Meghan Holloway is currently working on a story about a WWI veteran and on a desperate search for his son in war-torn France in 1944. His name is Rhys Griffin and Meghan is here today to tell us a little about him. I don’t know about you, but I am delighted to meet him and look forward t0 reading more about his story when it comes out! Please help me welcome, Meghan.
Meghan, who is Rhys Griffin?
Rhys is a veteran of the Great War. He is a son, a widower, a father, and he followed in the footsteps of the men of his family and took over the Griffin sheep farm when his father died. He is a simple man of quiet depth, more at home in the hills in Wales than in the streets of Paris in the wake of the liberation in 1944, when my story begins. He is down to earth, calm and stalwart, not prone to temper or to effusive emotions. He is really a man of his time, and in my story, he is a man on a desperate journey.
What are his strengths?
He is a man of great perseverance. This is a man who survived the horrors of the Somme and who spends his days toiling as a sheep farmer. He doesn’t let difficulty or exhaustion or physical pain stop him when he sets his mind to something. Once he decides to do something, he is tireless in that pursuit.
Rhys is stubborn, and he is not very tolerant of those whose opinions differ from his. I wouldn’t say it’s a fault, but an important aspect of his character is that he is not a man who believes in forgiveness. He is searching for his estranged son not to ask his forgiveness–he still thinks what his son did was wrong–but to recapture the bond they once had and to heal the chasm between them.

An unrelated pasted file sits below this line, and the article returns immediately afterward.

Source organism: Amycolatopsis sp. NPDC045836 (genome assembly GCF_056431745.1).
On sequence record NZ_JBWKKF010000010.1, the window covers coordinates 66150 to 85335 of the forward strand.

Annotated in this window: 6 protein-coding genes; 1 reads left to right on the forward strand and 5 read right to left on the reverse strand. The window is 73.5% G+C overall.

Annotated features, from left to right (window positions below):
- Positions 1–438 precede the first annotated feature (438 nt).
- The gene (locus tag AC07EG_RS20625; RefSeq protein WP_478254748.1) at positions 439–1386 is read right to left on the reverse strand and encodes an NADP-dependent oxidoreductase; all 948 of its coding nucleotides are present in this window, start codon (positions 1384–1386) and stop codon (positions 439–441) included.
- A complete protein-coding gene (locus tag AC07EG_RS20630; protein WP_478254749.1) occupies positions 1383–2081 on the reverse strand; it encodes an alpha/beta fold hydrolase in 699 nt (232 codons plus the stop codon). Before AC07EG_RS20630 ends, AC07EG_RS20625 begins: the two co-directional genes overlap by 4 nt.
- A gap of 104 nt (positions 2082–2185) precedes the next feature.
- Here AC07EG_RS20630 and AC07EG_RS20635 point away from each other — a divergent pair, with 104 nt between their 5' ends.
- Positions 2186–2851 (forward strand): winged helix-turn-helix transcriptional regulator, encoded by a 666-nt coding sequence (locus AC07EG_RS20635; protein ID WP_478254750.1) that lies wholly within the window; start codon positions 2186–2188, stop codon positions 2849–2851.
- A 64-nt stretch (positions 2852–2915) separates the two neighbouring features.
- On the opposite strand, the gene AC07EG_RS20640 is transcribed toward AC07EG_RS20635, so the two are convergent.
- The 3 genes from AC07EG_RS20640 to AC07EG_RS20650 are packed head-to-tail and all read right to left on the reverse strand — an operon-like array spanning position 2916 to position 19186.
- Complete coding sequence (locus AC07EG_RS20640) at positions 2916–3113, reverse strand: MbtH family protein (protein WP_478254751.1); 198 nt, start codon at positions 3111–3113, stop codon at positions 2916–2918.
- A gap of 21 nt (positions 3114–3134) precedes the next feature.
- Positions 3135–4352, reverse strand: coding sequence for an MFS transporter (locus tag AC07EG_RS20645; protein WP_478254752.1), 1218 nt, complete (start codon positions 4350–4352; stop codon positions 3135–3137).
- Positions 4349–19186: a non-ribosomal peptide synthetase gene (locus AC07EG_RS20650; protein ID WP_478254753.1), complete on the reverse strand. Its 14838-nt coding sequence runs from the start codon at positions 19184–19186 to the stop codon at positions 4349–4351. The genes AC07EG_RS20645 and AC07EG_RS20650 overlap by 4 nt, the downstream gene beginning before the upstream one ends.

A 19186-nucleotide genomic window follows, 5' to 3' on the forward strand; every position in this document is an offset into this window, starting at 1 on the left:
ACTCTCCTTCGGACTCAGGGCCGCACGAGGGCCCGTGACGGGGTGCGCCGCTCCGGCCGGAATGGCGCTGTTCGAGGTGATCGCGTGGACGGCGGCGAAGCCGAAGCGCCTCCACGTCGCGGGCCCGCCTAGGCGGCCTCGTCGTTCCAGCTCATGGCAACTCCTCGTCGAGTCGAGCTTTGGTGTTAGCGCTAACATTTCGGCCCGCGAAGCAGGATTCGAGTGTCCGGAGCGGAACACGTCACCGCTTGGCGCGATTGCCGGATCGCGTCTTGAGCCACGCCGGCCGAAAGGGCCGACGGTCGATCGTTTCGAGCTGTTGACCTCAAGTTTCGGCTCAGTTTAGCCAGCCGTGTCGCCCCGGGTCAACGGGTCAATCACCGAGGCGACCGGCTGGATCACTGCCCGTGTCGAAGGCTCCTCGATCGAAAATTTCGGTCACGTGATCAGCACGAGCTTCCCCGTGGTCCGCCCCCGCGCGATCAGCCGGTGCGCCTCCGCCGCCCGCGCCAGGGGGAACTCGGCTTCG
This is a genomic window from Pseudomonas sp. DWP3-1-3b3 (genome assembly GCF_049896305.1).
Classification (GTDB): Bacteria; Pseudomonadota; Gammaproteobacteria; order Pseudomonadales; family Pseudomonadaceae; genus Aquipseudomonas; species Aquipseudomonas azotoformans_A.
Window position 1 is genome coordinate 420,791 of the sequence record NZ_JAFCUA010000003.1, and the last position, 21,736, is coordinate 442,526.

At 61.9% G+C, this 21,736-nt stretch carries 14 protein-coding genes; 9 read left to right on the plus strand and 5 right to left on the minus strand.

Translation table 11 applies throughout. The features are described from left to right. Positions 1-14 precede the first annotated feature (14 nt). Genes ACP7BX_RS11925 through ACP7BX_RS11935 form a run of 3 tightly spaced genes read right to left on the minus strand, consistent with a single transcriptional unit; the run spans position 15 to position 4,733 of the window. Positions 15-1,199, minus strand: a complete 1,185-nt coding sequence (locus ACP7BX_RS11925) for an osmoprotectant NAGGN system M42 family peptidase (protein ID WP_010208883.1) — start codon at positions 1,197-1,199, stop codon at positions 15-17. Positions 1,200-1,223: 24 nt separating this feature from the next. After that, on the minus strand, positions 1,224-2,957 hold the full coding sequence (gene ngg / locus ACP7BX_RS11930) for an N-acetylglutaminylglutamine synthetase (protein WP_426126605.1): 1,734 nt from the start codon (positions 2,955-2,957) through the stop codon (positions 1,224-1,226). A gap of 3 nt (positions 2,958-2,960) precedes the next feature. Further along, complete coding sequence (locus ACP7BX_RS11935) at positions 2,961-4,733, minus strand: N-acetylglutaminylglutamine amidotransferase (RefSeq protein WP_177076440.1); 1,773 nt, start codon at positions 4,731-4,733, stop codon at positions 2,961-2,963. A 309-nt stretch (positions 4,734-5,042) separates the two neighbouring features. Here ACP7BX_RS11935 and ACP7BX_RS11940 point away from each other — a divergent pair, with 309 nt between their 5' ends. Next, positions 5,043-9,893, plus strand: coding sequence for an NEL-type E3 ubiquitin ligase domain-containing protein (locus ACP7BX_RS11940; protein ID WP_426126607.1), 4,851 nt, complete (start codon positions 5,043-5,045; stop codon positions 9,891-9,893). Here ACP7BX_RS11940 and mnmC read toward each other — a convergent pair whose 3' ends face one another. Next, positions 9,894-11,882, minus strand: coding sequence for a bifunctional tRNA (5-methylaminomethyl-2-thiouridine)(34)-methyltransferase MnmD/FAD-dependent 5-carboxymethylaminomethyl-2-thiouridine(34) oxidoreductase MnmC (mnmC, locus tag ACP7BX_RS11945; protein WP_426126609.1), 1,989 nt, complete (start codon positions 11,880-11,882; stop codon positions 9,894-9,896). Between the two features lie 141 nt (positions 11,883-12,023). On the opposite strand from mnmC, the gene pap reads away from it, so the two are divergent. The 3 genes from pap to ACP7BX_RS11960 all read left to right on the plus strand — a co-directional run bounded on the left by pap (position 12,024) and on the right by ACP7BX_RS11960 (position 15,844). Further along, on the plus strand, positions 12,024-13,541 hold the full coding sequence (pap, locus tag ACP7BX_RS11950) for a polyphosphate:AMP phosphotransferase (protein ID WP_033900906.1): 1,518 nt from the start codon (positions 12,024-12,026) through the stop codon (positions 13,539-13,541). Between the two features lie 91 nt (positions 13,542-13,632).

What is your personal opinion of him?
Rhys Griffin is a character I greatly admire. He is masculine without having to say so, strong without having to prove it. He is a man with whom you could traipse silently and comfortably through the heathered hills. I appreciate his traditional ideals and his staunch perseverance in life. He is absolutely my favorite character I’ve written.
About Maghan Holloway
“My dearest darling …” That was how my grandfather began all of his letters to my grandmother while he was stationed in Okinawa in World War II. I never knew my grandfather, but I’ve poured over his letters. I used to draw lines up the back of my legs, just as my grandmother had as a young woman whose nylons had been donated to make parachutes, and I’ve endlessly pestered my paternal grandfather for stories of his childhood and service. The worn letters and patiently-told stories cemented my interest in history, especially in the WWII era.
I found my first Nancy Drew mystery in a sun-dappled attic at a friend’s house and subsequently fell in love with the grip and tautness of a well-told mystery. I flew an airplane before I learned how to drive a car, did my undergrad work in a crumbling once-all girls school in the sweltering south, spent a summer and fall in Maine picking peaches and apples, finished my graduate work in an all-girls school in the blustery north, and traveled the world for a few years. Now I’m settled down in the foothills of the Appalachians, writing my third and fourth novels, and hanging out with my standard poodle.